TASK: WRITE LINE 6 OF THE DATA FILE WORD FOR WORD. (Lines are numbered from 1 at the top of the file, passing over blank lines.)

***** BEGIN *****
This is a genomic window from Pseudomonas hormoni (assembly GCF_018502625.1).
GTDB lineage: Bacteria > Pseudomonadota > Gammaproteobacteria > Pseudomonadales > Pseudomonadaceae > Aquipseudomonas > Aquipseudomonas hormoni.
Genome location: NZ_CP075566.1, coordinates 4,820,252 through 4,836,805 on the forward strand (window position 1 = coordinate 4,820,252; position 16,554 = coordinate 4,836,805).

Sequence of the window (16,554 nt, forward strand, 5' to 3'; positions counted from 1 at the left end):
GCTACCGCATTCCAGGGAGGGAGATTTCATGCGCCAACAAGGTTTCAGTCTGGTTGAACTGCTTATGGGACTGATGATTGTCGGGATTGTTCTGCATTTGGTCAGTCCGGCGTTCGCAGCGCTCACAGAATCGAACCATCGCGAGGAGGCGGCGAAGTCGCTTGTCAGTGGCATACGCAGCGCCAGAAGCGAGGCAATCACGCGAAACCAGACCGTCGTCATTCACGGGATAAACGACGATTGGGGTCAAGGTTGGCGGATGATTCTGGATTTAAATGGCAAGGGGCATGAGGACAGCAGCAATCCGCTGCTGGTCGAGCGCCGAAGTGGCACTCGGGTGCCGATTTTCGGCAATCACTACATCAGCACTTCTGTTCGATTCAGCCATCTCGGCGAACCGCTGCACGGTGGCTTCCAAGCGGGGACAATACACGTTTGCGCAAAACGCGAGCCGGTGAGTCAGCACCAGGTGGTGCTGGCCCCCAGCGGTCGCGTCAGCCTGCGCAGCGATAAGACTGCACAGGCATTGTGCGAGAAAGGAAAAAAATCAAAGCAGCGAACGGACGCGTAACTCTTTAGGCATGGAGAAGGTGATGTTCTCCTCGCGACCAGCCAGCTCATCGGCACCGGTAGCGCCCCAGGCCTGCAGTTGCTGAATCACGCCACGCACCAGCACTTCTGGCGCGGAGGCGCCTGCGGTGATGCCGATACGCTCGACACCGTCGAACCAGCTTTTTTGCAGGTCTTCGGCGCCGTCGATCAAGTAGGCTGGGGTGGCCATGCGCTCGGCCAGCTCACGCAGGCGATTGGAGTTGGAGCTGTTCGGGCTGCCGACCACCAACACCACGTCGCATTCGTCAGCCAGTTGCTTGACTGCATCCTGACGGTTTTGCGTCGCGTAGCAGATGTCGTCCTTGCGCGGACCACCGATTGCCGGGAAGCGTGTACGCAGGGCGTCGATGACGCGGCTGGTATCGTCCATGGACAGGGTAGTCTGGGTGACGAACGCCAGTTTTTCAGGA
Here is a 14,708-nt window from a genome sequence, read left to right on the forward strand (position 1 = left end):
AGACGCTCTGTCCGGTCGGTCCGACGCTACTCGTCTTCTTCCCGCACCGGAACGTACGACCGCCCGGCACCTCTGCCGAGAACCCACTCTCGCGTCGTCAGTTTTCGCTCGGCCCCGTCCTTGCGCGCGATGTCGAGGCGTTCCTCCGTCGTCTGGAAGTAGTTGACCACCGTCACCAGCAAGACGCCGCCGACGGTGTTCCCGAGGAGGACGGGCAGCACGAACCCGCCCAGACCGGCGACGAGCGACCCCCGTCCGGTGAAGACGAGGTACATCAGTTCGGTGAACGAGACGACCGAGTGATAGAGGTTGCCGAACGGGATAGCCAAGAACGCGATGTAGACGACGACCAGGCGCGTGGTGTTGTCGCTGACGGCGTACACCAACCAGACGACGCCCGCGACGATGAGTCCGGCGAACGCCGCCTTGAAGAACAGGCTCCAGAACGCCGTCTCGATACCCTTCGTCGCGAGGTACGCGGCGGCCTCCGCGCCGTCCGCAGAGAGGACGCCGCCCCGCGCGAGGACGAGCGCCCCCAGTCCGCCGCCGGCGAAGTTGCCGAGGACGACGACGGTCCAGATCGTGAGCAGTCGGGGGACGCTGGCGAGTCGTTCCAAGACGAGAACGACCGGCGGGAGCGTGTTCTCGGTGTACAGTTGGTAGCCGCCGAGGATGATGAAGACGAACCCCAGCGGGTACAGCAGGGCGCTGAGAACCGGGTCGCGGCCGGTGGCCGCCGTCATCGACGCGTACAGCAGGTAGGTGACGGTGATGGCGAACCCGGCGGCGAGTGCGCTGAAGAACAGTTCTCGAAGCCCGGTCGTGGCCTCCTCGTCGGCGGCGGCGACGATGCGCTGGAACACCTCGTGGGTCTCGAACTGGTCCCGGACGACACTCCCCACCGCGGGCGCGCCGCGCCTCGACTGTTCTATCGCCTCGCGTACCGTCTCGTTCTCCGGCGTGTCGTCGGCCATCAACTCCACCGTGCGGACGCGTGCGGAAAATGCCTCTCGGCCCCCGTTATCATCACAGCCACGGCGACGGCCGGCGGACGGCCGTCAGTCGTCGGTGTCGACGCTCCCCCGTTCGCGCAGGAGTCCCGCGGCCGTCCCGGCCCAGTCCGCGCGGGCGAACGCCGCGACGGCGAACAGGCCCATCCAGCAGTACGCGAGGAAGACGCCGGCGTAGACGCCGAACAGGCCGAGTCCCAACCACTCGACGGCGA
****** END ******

Here is a 14,708-nt window from a genome sequence, read left to right on the forward strand (position 1 = left end):